1. Start by sweeping your hardwood floors.
The best way to keep your floors clean is by sweeping frequently. Regular brooms tend to move dust and small dirt particles around, so use a microfiber mop for a more effective sweep. Wood floors should get a once-over with a dust mop every day or every other day.
2. Use the right vacuum for wood floors.
Vacuuming regularly—about once a week—will pick up dirt and debris that could cause scratches and get particles in hard-to-sweep spots, such as corners. When vacuuming, always use a soft-bristled attachment, notes Perez. Attachments with beater bars can lead to damage, and watch to make sure the wheels of the vacuum don’t cause scratches.
3. Use a hardwood floor cleaner when mopping.
Sweeping and mopping hardwood floors is a no-brainer, but don’t make the common mistake of using whatever floor cleaner you have on hand, which could have chemicals that damage wood, says Perez. Instead, use a product that’s specially formulated for the surface with a damp—but not soaking—mop. “Water is wood’s worst enemy,” Barnett explains. Wipe up any excess water quickly with a clean, dry towel. Floors should be mopped once a week.
4. Prevent dings and scratches with floor pads.
“Keep felt pads under furniture legs and be sure to lift furniture off the floor when moving it instead of scuffing it across the floor,” Perez says. She also recommends removing shoes (especially high heels!) at the door and keeping pets’ nails trimmed. Placing a doormat by each entrance can help keep debris from getting inside the house.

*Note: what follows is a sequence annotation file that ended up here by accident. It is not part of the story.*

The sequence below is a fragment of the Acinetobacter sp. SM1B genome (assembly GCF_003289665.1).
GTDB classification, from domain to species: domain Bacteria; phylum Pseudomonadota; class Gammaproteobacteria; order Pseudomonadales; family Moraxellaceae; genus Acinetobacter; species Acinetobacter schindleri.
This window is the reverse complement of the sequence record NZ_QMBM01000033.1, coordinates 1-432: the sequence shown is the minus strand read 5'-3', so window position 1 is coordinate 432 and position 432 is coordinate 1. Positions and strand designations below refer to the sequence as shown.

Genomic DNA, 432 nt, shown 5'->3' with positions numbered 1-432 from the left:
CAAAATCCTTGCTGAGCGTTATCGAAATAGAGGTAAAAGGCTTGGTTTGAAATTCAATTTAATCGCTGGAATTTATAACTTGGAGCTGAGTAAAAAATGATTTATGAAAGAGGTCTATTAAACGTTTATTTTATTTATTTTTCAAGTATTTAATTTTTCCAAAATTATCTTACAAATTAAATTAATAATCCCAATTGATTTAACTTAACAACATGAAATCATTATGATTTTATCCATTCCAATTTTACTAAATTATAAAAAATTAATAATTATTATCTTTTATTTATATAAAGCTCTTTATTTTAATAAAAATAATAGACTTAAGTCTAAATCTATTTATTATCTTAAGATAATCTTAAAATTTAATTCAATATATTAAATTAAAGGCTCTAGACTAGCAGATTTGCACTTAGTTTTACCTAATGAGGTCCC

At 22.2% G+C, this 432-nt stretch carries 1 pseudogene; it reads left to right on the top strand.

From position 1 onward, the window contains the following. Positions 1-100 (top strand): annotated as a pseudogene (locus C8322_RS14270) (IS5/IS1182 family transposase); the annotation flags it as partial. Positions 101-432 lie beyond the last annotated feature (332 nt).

5. Respond quickly to spills.
Soak up spills as soon as they happen to avoid the liquid sitting on and potentially damaging the floors. Follow up by applying a hardwood cleaner with a soft cloth. Worried about scratches? Mask nicks with a touch-up marker or filler (check with your flooring manufacturer to find one that matches your wood’s finish).
6. Create a comfortable environment for hardwood floors.
Fluctuating humidity levels can damage hardwood floors over time, so keep a room’s relative humidity level stable—between 35 percent and 55 percent—by using a humidifier in dry conditions and an air conditioner or dehumidifier in hot weather, Barnett says. Fading from sun exposure is pretty much inevitable over time, but it can be mitigated by using window coverings that block UV rays. Rearranging furniture and rugs every so often will also help ensure that floors fade evenly, says Perez.